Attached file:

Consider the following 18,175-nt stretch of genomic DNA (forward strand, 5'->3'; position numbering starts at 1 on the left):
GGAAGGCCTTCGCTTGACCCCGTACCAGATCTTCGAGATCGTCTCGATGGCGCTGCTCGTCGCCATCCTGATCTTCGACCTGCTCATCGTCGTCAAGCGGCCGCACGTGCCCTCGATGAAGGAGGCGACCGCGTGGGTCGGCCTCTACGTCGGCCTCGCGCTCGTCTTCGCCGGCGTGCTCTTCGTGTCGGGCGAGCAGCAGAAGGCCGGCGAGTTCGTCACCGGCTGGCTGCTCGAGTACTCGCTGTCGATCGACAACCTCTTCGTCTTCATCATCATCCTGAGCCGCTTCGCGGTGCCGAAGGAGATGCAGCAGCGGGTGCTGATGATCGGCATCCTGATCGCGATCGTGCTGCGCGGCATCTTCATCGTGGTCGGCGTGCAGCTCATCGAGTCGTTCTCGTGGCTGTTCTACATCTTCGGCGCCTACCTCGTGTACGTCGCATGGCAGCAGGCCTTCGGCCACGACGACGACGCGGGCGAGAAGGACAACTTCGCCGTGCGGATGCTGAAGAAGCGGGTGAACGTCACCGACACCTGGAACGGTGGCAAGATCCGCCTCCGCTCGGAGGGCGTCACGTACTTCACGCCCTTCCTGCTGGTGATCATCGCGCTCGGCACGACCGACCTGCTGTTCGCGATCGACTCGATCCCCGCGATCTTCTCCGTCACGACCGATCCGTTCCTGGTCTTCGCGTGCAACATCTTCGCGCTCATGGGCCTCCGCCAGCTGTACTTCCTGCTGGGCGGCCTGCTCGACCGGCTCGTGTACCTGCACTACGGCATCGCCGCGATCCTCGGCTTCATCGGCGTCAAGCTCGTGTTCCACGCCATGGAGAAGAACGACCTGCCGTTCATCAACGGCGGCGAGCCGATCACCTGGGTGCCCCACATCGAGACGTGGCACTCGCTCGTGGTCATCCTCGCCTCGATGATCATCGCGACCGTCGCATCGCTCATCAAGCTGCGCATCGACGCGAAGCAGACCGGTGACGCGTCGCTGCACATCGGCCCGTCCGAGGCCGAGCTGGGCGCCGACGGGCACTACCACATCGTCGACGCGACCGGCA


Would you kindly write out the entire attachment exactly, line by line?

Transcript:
Consider the following 18,175-nt stretch of genomic DNA (forward strand, 5'->3'; position numbering starts at 1 on the left):
GGAAGGCCTTCGCTTGACCCCGTACCAGATCTTCGAGATCGTCTCGATGGCGCTGCTCGTCGCCATCCTGATCTTCGACCTGCTCATCGTCGTCAAGCGGCCGCACGTGCCCTCGATGAAGGAGGCGACCGCGTGGGTCGGCCTCTACGTCGGCCTCGCGCTCGTCTTCGCCGGCGTGCTCTTCGTGTCGGGCGAGCAGCAGAAGGCCGGCGAGTTCGTCACCGGCTGGCTGCTCGAGTACTCGCTGTCGATCGACAACCTCTTCGTCTTCATCATCATCCTGAGCCGCTTCGCGGTGCCGAAGGAGATGCAGCAGCGGGTGCTGATGATCGGCATCCTGATCGCGATCGTGCTGCGCGGCATCTTCATCGTGGTCGGCGTGCAGCTCATCGAGTCGTTCTCGTGGCTGTTCTACATCTTCGGCGCCTACCTCGTGTACGTCGCATGGCAGCAGGCCTTCGGCCACGACGACGACGCGGGCGAGAAGGACAACTTCGCCGTGCGGATGCTGAAGAAGCGGGTGAACGTCACCGACACCTGGAACGGTGGCAAGATCCGCCTCCGCTCGGAGGGCGTCACGTACTTCACGCCCTTCCTGCTGGTGATCATCGCGCTCGGCACGACCGACCTGCTGTTCGCGATCGACTCGATCCCCGCGATCTTCTCCGTCACGACCGATCCGTTCCTGGTCTTCGCGTGCAACATCTTCGCGCTCATGGGCCTCCGCCAGCTGTACTTCCTGCTGGGCGGCCTGCTCGACCGGCTCGTGTACCTGCACTACGGCATCGCCGCGATCCTCGGCTTCATCGGCGTCAAGCTCGTGTTCCACGCCATGGAGAAGAACGACCTGCCGTTCATCAACGGCGGCGAGCCGATCACCTGGGTGCCCCACATCGAGACGTGGCACTCGCTCGTGGTCATCCTCGCCTCGATGATCATCGCGACCGTCGCATCGCTCATCAAGCTGCGCATCGACGCGAAGCAGACCGGTGACGCGTCGCTGCACATCGGCCCGTCCGAGGCCGAGCTGGGCGCCGACGGGCACTACCACATCGTCGACGCGACCGGCA